Otto the elf goes on a quest through the dark forests of Finland looking for the Light of Christmas to brighten the dismal winter on the coast. This is a beautiful Christmas tale that is rich in references to Finnish folklore and culture, and the soft, intricate, glowing illustrations added so much to my appreciation of the story. I enjoyed the richness of the language. The descriptions of the forest, scenery, and characters are absolutely magical, and new vocabulary is used. I can imagine parents and children cuddled up, drinking hot chocolate and reading this book together over the Christmas holidays. The kindness and generosity that Otto encounters throughout the story are a nice reminder of how people should behave. The format of the book is pleasing too- it’s a large size with a sturdy cover. Every spread has an illustration, and the text is divided into short chapters that will help young readers keep pace with the story, and will make the book a good bed time story to read over the course of several nights. The author and illustrator are mother and daughter.  Originally published Finland in 2010.

VERDICT: I think this book will become a holiday favorite at my library in the years to come.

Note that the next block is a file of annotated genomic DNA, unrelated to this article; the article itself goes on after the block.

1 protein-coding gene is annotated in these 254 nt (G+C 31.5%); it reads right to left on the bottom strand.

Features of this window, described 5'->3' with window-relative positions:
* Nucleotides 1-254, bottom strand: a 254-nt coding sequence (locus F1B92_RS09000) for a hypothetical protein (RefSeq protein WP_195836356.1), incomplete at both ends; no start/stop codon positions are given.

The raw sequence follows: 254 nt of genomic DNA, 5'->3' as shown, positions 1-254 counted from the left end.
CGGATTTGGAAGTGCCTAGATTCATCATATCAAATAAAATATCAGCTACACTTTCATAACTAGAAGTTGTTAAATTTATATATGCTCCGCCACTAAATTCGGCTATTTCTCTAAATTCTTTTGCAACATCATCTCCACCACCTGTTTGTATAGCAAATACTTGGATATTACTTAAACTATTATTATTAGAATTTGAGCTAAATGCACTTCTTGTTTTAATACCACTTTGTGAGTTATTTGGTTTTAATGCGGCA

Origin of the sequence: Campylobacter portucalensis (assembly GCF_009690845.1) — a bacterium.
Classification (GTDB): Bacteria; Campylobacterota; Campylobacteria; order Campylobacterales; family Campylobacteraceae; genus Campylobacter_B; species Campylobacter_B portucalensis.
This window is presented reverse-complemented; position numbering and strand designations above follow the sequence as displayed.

January 2018 review by Carol Schramm.

Book review: Tempests and Slaughter, by Tamora Pierce

Pierce, Tamora. Tempests and Slaughter. “Advance Reader’s Copy.” (The Numair Chronicles, book 1) Random House Books for Young Readers, on sale February 6, 2018. $18.99. [480] pages. ISBN  978-0-375-8471-0. “Ages 12-up.” P8Q8

Fans of Tamora Pierce’s Tortall series will welcome this new prequel series about the early life of mage Numair Salmalín, once called Arram Draper.  At the age of 10, Arram becomes a student at the Imperial University of Carthak. The opening scenes with his father and uncle at the Imperial Games introduce Arram to the gladiator Musenda, who saves his life, and begin his lifelong aversion to slavery.  In many ways, Tempests and Slaughter is a fantasy tale in the form of a school story.  Arram faces classroom challenges, dormitory dominance issues, beginning friendships, and growing confidence in his own abilities. Also typical of school stories, Arram’s story focuses on new classes and growing mastery, not on extraordinary quests and tests.  In this first book of a planned trilogy, Pierce introduces major players and conflicts that tie into the later books in the world of Tortall.